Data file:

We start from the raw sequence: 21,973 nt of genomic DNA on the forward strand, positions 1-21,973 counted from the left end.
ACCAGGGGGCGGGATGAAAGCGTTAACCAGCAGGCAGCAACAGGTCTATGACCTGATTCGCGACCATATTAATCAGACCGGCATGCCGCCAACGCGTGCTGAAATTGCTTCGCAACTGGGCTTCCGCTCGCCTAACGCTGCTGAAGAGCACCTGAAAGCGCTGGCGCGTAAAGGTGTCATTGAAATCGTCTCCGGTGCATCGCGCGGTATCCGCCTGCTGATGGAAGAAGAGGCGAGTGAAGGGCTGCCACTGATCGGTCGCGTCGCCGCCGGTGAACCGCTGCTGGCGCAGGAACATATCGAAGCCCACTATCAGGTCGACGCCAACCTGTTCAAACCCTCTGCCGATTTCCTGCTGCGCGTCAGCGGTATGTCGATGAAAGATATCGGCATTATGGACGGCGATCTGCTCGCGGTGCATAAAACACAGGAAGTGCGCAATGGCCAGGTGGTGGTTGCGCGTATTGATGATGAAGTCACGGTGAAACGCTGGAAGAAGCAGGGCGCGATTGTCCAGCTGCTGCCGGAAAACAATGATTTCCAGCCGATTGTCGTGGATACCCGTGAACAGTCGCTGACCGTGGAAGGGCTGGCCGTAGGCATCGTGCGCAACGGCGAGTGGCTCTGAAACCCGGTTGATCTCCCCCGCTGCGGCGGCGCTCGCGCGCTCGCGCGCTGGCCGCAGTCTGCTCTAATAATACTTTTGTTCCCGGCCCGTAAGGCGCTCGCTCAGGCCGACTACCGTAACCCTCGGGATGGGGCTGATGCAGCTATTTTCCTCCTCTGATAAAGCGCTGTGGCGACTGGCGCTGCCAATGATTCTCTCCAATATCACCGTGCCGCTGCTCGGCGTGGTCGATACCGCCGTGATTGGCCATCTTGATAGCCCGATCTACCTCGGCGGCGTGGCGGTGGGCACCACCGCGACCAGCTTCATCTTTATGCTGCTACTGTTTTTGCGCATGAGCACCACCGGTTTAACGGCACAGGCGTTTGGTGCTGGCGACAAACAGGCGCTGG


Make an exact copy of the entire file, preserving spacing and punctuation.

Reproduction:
We start from the raw sequence: 21,973 nt of genomic DNA on the forward strand, positions 1-21,973 counted from the left end.
ACCAGGGGGCGGGATGAAAGCGTTAACCAGCAGGCAGCAACAGGTCTATGACCTGATTCGCGACCATATTAATCAGACCGGCATGCCGCCAACGCGTGCTGAAATTGCTTCGCAACTGGGCTTCCGCTCGCCTAACGCTGCTGAAGAGCACCTGAAAGCGCTGGCGCGTAAAGGTGTCATTGAAATCGTCTCCGGTGCATCGCGCGGTATCCGCCTGCTGATGGAAGAAGAGGCGAGTGAAGGGCTGCCACTGATCGGTCGCGTCGCCGCCGGTGAACCGCTGCTGGCGCAGGAACATATCGAAGCCCACTATCAGGTCGACGCCAACCTGTTCAAACCCTCTGCCGATTTCCTGCTGCGCGTCAGCGGTATGTCGATGAAAGATATCGGCATTATGGACGGCGATCTGCTCGCGGTGCATAAAACACAGGAAGTGCGCAATGGCCAGGTGGTGGTTGCGCGTATTGATGATGAAGTCACGGTGAAACGCTGGAAGAAGCAGGGCGCGATTGTCCAGCTGCTGCCGGAAAACAATGATTTCCAGCCGATTGTCGTGGATACCCGTGAACAGTCGCTGACCGTGGAAGGGCTGGCCGTAGGCATCGTGCGCAACGGCGAGTGGCTCTGAAACCCGGTTGATCTCCCCCGCTGCGGCGGCGCTCGCGCGCTCGCGCGCTGGCCGCAGTCTGCTCTAATAATACTTTTGTTCCCGGCCCGTAAGGCGCTCGCTCAGGCCGACTACCGTAACCCTCGGGATGGGGCTGATGCAGCTATTTTCCTCCTCTGATAAAGCGCTGTGGCGACTGGCGCTGCCAATGATTCTCTCCAATATCACCGTGCCGCTGCTCGGCGTGGTCGATACCGCCGTGATTGGCCATCTTGATAGCCCGATCTACCTCGGCGGCGTGGCGGTGGGCACCACCGCGACCAGCTTCATCTTTATGCTGCTACTGTTTTTGCGCATGAGCACCACCGGTTTAACGGCACAGGCGTTTGGTGCTGGCGACAAACAGGCGCTGG